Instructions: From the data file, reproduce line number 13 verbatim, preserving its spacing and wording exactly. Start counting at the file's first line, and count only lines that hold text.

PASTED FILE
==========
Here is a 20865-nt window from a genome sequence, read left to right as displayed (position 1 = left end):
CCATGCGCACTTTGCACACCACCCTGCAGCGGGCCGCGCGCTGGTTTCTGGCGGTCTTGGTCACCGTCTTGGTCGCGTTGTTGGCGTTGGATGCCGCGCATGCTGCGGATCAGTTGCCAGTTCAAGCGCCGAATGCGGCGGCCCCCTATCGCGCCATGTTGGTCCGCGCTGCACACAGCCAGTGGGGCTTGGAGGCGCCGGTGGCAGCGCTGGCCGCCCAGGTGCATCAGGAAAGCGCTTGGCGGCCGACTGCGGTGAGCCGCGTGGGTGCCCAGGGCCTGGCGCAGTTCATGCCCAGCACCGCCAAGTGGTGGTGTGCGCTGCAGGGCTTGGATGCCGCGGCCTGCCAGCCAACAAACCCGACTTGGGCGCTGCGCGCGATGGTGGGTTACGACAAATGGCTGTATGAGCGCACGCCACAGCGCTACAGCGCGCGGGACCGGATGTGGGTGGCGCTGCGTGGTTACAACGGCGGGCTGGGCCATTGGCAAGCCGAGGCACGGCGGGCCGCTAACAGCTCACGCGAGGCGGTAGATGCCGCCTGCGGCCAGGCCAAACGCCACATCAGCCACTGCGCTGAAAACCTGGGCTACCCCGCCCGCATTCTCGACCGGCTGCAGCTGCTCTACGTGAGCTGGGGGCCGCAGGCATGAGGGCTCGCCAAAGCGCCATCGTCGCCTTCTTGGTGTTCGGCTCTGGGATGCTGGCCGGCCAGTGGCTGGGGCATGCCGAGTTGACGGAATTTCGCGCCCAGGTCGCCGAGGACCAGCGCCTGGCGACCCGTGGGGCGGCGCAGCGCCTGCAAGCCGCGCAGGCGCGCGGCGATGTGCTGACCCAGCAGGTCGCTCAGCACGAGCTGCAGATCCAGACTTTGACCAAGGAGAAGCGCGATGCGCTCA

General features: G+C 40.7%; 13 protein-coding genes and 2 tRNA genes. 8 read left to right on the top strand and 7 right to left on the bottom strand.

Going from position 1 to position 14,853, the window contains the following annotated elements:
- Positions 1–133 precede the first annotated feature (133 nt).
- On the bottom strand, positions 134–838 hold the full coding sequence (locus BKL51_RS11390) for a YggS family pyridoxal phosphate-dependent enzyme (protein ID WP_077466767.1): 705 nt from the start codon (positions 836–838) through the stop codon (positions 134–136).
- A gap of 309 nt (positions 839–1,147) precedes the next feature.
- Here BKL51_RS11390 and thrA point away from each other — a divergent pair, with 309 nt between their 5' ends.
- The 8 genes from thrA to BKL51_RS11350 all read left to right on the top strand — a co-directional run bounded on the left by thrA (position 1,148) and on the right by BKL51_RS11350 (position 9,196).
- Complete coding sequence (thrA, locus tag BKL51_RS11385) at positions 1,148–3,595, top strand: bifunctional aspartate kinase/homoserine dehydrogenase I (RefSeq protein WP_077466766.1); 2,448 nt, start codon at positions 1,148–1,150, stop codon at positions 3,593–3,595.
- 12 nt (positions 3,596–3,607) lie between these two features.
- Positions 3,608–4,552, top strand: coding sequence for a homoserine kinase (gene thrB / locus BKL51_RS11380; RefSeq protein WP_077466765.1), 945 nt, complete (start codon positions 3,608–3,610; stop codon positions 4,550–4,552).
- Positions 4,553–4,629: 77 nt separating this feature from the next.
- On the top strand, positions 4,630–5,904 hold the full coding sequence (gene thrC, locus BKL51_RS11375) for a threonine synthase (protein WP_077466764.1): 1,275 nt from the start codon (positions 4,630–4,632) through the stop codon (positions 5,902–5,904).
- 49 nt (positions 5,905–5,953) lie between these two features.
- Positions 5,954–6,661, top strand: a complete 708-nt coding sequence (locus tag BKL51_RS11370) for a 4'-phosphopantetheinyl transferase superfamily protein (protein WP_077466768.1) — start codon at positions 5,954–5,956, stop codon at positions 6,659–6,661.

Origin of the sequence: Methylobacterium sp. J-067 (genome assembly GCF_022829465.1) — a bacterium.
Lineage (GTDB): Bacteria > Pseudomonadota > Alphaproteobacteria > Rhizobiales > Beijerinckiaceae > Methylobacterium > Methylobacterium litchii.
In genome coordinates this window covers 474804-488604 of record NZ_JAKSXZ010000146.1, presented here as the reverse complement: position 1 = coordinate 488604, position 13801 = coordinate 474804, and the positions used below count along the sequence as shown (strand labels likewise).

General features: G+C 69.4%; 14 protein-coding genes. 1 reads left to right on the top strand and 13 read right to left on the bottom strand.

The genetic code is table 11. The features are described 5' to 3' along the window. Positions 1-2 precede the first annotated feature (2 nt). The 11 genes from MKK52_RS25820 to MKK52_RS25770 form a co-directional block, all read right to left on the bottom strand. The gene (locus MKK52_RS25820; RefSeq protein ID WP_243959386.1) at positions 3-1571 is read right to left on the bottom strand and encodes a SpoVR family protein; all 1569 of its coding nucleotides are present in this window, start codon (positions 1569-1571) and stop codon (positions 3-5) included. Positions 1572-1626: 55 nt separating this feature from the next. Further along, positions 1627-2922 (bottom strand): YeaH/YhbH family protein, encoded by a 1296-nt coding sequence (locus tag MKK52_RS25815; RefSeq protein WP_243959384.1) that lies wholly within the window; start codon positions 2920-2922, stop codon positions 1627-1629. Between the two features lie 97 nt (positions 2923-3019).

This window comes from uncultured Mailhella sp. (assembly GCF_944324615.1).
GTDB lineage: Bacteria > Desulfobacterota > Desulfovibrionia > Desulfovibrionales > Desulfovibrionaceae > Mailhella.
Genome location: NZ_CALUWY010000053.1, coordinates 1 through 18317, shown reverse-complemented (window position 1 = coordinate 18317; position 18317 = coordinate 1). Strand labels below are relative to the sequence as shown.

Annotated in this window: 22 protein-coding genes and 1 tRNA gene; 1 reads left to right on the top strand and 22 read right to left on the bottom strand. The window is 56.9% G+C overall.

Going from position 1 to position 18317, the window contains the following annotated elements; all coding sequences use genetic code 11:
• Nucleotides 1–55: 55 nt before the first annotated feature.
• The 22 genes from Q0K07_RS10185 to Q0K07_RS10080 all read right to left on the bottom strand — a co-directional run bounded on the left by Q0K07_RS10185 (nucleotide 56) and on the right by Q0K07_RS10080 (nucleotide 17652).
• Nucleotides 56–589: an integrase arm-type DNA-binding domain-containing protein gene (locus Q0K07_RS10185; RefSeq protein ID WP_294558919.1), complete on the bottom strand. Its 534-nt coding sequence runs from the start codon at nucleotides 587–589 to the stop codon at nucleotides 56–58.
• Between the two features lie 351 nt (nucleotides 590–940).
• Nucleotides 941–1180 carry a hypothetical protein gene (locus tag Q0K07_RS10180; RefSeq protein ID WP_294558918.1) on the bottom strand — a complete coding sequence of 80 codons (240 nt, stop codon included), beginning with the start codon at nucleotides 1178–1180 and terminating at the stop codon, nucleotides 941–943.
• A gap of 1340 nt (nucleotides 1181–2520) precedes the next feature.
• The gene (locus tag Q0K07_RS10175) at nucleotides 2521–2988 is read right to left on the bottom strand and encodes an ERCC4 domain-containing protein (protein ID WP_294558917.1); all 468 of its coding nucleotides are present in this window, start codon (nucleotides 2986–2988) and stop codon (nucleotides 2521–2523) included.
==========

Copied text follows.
- Positions 4,553–4,629: 77 nt separating this feature from the next.